Trade Coalition Launches Effort Against U.S. Tariffs

A new effort seeks to protect U.S. agriculture from trade retaliation. Americans for Farmers and Families Tuesday announced the “Retaliation Hurts Rural Families” project. Former Missouri state lawmaker and spokesperson for the project, Casey Guernsey, says the effort will help farmers and ranchers “communicate with one voice” to the Trump administration that “rural and farming communities must be heard.” The project is using spokespeople, like Guernsey, to convey agriculture’s message on trade through media. Organizers hope the effort will help protect U.S. agriculture from retaliation due to President Trump’s tariffs on U.S. steel and aluminum imports. Guernsey says the tariffs “negatively impact” agriculture as U.S. trade partners are targeting U.S. ag products for retaliation. He says the retaliation efforts will represent “real job losses and real lack of market access” for U.S. farmers. The coalition was originally formed to protect agriculture’s interest in the North American Free Trade Agreement.

McConnell Introduces Hemp legislation

Senate Majority Leader Mitch McConnell this week announced legislation he intends to introduce in the Senate to support hemp farmers. The Hemp Farming Act of 2018 will legalize hemp as an agricultural commodity and remove it from the list of controlled substances. McConnell announced the legislation in his home state earlier this week, which implemented a hemp pilot program that McConnell calls a nationwide example of how to cultivate hemp. Noting the history of hemp cultivation in Kentucky, McConnell says he believes hemp can “be an important part of our future.” As of 2017, 38 states allow hemp cultivation for commercial or research programs. McConnell says the legislation would also remove the federal barriers in place which will help expand the domestic production of hemp. It will also give hemp researchers the chance to apply for competitive federal grants from the U.S. Department of Agriculture, allowing them to continue their work with the support of federal research dollars.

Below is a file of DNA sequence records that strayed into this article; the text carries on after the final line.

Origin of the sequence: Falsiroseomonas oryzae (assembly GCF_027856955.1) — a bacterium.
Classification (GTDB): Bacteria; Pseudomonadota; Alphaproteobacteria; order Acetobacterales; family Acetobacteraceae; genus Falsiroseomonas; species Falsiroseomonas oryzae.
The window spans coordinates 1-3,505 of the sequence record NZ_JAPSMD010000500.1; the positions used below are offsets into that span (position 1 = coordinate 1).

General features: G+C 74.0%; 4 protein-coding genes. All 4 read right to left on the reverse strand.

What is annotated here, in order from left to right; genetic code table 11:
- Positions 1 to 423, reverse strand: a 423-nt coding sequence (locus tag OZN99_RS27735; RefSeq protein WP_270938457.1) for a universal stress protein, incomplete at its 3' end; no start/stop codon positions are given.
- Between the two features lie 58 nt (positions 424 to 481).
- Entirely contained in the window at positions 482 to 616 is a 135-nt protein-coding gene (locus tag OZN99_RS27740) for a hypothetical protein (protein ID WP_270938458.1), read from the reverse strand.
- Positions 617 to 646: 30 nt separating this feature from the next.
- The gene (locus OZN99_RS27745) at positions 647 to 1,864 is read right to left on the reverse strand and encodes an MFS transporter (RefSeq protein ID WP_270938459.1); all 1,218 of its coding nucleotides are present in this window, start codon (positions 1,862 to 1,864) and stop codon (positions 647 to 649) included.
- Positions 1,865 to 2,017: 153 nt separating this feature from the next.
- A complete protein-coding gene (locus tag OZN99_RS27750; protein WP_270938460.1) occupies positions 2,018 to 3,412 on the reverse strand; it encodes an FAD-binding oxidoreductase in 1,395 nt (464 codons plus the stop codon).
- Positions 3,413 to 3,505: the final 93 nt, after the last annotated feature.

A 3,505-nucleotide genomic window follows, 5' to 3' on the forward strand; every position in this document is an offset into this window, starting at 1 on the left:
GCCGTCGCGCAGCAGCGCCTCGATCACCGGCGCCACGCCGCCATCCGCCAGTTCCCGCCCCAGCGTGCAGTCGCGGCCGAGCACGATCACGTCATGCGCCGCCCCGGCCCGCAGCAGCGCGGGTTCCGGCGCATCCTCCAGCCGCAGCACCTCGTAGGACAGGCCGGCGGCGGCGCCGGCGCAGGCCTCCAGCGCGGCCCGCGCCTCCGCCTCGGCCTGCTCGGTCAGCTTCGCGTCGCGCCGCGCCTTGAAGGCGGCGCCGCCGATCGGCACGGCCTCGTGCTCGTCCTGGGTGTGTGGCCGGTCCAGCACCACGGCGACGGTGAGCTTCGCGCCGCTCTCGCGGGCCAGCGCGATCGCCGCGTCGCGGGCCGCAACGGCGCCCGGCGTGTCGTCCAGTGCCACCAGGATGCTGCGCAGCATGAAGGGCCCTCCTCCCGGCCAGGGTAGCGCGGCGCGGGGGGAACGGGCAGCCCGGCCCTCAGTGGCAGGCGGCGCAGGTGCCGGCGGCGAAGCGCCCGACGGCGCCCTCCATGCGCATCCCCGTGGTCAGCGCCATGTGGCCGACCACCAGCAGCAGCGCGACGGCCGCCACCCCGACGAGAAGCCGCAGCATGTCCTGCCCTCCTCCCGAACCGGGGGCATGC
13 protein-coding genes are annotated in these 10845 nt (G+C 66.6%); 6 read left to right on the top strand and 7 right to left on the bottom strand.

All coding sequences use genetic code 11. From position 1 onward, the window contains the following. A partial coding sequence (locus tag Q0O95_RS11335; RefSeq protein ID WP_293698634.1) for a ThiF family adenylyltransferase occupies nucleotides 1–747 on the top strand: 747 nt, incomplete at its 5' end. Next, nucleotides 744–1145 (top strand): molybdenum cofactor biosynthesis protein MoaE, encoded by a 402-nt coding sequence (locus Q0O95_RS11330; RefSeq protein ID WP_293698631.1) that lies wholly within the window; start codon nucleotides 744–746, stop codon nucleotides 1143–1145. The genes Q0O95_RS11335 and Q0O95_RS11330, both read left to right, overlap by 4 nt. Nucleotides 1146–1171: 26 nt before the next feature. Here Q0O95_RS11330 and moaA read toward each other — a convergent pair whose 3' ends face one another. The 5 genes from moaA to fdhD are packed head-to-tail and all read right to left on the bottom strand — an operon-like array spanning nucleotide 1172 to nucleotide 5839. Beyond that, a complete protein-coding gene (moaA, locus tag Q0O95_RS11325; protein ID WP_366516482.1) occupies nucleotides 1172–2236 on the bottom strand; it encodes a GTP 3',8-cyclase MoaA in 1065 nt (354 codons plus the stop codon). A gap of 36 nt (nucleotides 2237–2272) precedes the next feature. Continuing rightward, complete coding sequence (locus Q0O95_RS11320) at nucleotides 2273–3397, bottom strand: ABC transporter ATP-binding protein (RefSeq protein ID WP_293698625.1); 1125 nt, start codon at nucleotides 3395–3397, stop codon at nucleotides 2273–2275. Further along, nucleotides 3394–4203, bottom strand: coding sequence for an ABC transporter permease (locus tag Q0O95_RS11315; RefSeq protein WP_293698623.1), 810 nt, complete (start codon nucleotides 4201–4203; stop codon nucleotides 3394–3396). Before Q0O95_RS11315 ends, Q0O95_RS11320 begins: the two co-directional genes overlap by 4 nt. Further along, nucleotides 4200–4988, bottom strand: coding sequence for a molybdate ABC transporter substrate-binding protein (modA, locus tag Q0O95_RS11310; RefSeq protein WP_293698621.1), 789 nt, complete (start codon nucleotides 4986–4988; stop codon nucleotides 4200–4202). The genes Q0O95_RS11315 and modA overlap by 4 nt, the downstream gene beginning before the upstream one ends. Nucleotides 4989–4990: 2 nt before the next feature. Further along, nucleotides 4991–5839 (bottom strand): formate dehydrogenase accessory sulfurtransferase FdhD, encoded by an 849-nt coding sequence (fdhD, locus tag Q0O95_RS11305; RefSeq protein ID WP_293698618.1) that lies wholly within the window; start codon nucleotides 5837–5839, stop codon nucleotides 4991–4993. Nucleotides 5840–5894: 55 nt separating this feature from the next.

Veterinarians Take to Capitol Hill

Nearly 100 veterinarians took to the nation’s capital earlier this week to discuss farm bill priorities. While lawmakers are on break this week, the American Veterinary Medical Association held its annual fly-in to meet with congressional offices. In the next farm bill, fly-in attendees are asking Congress to help prevent animal disease outbreaks by establishing and funding a three-pronged measure, including an animal pest, disease and disaster prevention and response program, a stronger national animal health laboratory network, and a U.S. livestock vaccine bank with immediate priority to foot-and-mouth disease. AMVA President Michael Topper says decisions by Congress will ultimately “determine whether veterinarians are able to afford their educations and effectively do their jobs.” The veterinarians are also seeking congressional support for AVMA’s Higher Education Act principles, with a focus on preserving Public Service Loan Forgiveness and loan options through Grad PLUS. These programs, the association says, play a vital role in enabling veterinarians to fund their educations, which is increasingly important as veterinary debt has risen.

Deputy Secretary Censky to Keynote Farm Foundation Workshop

A Farm Foundation workshop on rural Infrastructure Investment will feature Deputy Agriculture Secretary Steve Censky. A collaboration of Farm Foundation and the Department of Agriculture’s Economic Research Service, the workshop will examine current research on the impact of rural infrastructure investments on economic activity. Farm Foundation President Constance Cullman says the workshop is a “vital step in sharpening those tools” needed for rural infrastructure improvements. Farm Foundation says the workshop will help researchers and stakeholders identify practical research that exists or is needed on the economic returns of investments in rural infrastructure. The workshop will be at the National Press Club, Washington, D.C., Tuesday, April 10, and Wednesday, April 11. Learn more and how to register at www.FarmFondation.org.